Thierry de Cordier

Marian Goodman Gallery | Paris

Although it was a French poet who brought “spleen” to modern aesthetics, the artists of Belgium have made it their personal property. The Baudelairean rancor against life and its emptiness has manifested itself equally, though differently, in the work of Magritte, Michaux, and Broodthaers, and it may be found in its purest form in the work of Thierry De Cordier. In a text written in the third person and signed, enigmatically, with the initials E.B., one reads that this exhibition—De Cordier’s first at the gallery since 1995—refers to an event that took place in 1988. Invited to participate in a summer exhibition of outdoor works in the Tarn River region in southwest France, he installed a sculpture, L’Attrape souffrance (Pain catcher), 1988, in the medieval village of Puycelsi. Like many of his freestanding works, it appears to have been rather repulsive, made of seemingly unclean materials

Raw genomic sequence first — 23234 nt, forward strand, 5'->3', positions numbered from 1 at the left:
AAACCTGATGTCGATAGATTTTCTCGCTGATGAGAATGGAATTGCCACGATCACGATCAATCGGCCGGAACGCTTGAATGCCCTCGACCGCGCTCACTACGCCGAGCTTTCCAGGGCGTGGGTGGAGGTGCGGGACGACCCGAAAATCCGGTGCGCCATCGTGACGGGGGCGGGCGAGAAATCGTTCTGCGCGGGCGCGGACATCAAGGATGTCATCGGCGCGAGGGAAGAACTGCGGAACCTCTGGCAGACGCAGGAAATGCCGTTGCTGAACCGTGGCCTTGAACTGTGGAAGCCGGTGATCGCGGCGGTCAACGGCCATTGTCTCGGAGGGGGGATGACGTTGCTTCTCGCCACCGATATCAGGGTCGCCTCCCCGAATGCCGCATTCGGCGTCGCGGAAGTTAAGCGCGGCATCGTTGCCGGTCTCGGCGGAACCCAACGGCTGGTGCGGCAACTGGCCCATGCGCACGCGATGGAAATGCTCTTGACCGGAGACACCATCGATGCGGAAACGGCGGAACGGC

to keep reading

Artforum print subscribers have full access to this article. If you are a subscriber, sign in below.

Not registered for Register here.

SUBSCRIBE NOW for only $50 a year—65% off the newsstand price—and receive the print magazine plus full online access to this issue and our archive.*

Order the PRINT EDITION of the September 2003 issue for $17 or the ONLINE EDITION for $5.99.

* This rate applies to U.S. domestic subscriptions.